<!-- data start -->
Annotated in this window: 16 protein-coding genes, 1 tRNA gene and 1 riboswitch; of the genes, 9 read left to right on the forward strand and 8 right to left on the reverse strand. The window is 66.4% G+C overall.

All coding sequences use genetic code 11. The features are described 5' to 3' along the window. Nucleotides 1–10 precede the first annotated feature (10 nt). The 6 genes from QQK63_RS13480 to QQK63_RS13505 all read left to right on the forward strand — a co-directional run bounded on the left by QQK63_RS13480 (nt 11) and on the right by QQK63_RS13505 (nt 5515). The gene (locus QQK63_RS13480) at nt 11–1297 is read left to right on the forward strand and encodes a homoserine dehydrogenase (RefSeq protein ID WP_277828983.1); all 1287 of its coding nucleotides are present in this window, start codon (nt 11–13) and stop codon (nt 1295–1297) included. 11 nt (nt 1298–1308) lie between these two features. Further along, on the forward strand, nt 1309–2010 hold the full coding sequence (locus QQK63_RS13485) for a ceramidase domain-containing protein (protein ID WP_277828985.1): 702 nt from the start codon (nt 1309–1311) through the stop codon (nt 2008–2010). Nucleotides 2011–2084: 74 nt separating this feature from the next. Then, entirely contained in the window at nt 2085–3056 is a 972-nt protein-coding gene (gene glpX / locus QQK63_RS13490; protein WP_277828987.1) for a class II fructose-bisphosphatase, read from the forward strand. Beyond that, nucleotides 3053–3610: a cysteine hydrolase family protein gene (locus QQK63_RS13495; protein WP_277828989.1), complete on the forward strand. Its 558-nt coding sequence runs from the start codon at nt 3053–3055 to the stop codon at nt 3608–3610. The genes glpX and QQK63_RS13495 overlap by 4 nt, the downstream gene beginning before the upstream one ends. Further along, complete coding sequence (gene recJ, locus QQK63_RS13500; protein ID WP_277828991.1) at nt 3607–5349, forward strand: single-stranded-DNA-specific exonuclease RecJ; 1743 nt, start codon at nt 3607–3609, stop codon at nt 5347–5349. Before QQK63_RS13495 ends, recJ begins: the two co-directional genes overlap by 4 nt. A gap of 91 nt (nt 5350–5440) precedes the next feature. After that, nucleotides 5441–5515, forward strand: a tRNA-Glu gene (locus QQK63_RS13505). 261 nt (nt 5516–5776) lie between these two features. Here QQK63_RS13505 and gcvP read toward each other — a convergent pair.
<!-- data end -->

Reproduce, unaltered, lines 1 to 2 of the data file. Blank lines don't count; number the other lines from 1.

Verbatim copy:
Annotated in this window: 16 protein-coding genes, 1 tRNA gene and 1 riboswitch; of the genes, 9 read left to right on the forward strand and 8 right to left on the reverse strand. The window is 66.4% G+C overall.

All coding sequences use genetic code 11. The features are described 5' to 3' along the window. Nucleotides 1–10 precede the first annotated feature (10 nt). The 6 genes from QQK63_RS13480 to QQK63_RS13505 all read left to right on the forward strand — a co-directional run bounded on the left by QQK63_RS13480 (nt 11) and on the right by QQK63_RS13505 (nt 5515). The gene (locus QQK63_RS13480) at nt 11–1297 is read left to right on the forward strand and encodes a homoserine dehydrogenase (RefSeq protein ID WP_277828983.1); all 1287 of its coding nucleotides are present in this window, start codon (nt 11–13) and stop codon (nt 1295–1297) included. 11 nt (nt 1298–1308) lie between these two features. Further along, on the forward strand, nt 1309–2010 hold the full coding sequence (locus QQK63_RS13485) for a ceramidase domain-containing protein (protein ID WP_277828985.1): 702 nt from the start codon (nt 1309–1311) through the stop codon (nt 2008–2010). Nucleotides 2011–2084: 74 nt separating this feature from the next. Then, entirely contained in the window at nt 2085–3056 is a 972-nt protein-coding gene (gene glpX / locus QQK63_RS13490; protein WP_277828987.1) for a class II fructose-bisphosphatase, read from the forward strand. Beyond that, nucleotides 3053–3610: a cysteine hydrolase family protein gene (locus QQK63_RS13495; protein WP_277828989.1), complete on the forward strand. Its 558-nt coding sequence runs from the start codon at nt 3053–3055 to the stop codon at nt 3608–3610. The genes glpX and QQK63_RS13495 overlap by 4 nt, the downstream gene beginning before the upstream one ends. Further along, complete coding sequence (gene recJ, locus QQK63_RS13500; protein ID WP_277828991.1) at nt 3607–5349, forward strand: single-stranded-DNA-specific exonuclease RecJ; 1743 nt, start codon at nt 3607–3609, stop codon at nt 5347–5349. Before QQK63_RS13495 ends, recJ begins: the two co-directional genes overlap by 4 nt. A gap of 91 nt (nt 5350–5440) precedes the next feature. After that, nucleotides 5441–5515, forward strand: a tRNA-Glu gene (locus QQK63_RS13505). 261 nt (nt 5516–5776) lie between these two features. Here QQK63_RS13505 and gcvP read toward each other — a convergent pair.